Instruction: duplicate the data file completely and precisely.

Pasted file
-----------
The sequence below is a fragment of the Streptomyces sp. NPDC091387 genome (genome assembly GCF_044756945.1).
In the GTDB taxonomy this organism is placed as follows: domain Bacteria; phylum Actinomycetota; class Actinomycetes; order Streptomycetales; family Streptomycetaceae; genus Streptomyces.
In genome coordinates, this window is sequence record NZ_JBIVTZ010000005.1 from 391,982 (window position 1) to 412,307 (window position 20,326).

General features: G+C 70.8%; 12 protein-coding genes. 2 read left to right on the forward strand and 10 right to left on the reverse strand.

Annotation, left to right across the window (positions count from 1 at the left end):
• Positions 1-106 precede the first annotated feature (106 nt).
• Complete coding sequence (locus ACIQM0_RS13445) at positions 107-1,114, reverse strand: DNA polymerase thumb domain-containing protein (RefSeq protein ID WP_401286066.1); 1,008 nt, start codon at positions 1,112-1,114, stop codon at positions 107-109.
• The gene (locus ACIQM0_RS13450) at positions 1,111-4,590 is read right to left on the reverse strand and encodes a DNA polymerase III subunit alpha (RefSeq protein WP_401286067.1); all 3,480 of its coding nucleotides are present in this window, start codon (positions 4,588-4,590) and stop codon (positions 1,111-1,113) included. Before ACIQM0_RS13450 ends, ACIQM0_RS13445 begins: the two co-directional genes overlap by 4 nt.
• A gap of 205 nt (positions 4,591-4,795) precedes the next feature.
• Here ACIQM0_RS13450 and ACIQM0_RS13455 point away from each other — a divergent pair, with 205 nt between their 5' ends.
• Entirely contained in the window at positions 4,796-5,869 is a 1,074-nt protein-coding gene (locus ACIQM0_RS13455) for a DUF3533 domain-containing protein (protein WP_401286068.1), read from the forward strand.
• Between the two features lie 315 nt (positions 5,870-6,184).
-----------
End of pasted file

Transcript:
The sequence below is a fragment of the Streptomyces sp. NPDC091387 genome (genome assembly GCF_044756945.1).
In the GTDB taxonomy this organism is placed as follows: domain Bacteria; phylum Actinomycetota; class Actinomycetes; order Streptomycetales; family Streptomycetaceae; genus Streptomyces.
In genome coordinates, this window is sequence record NZ_JBIVTZ010000005.1 from 391,982 (window position 1) to 412,307 (window position 20,326).

General features: G+C 70.8%; 12 protein-coding genes. 2 read left to right on the forward strand and 10 right to left on the reverse strand.

Annotation, left to right across the window (positions count from 1 at the left end):
• Positions 1-106 precede the first annotated feature (106 nt).
• Complete coding sequence (locus ACIQM0_RS13445) at positions 107-1,114, reverse strand: DNA polymerase thumb domain-containing protein (RefSeq protein ID WP_401286066.1); 1,008 nt, start codon at positions 1,112-1,114, stop codon at positions 107-109.
• The gene (locus ACIQM0_RS13450) at positions 1,111-4,590 is read right to left on the reverse strand and encodes a DNA polymerase III subunit alpha (RefSeq protein WP_401286067.1); all 3,480 of its coding nucleotides are present in this window, start codon (positions 4,588-4,590) and stop codon (positions 1,111-1,113) included. Before ACIQM0_RS13450 ends, ACIQM0_RS13445 begins: the two co-directional genes overlap by 4 nt.
• A gap of 205 nt (positions 4,591-4,795) precedes the next feature.
• Here ACIQM0_RS13450 and ACIQM0_RS13455 point away from each other — a divergent pair, with 205 nt between their 5' ends.
• Entirely contained in the window at positions 4,796-5,869 is a 1,074-nt protein-coding gene (locus ACIQM0_RS13455) for a DUF3533 domain-containing protein (protein WP_401286068.1), read from the forward strand.
• Between the two features lie 315 nt (positions 5,870-6,184).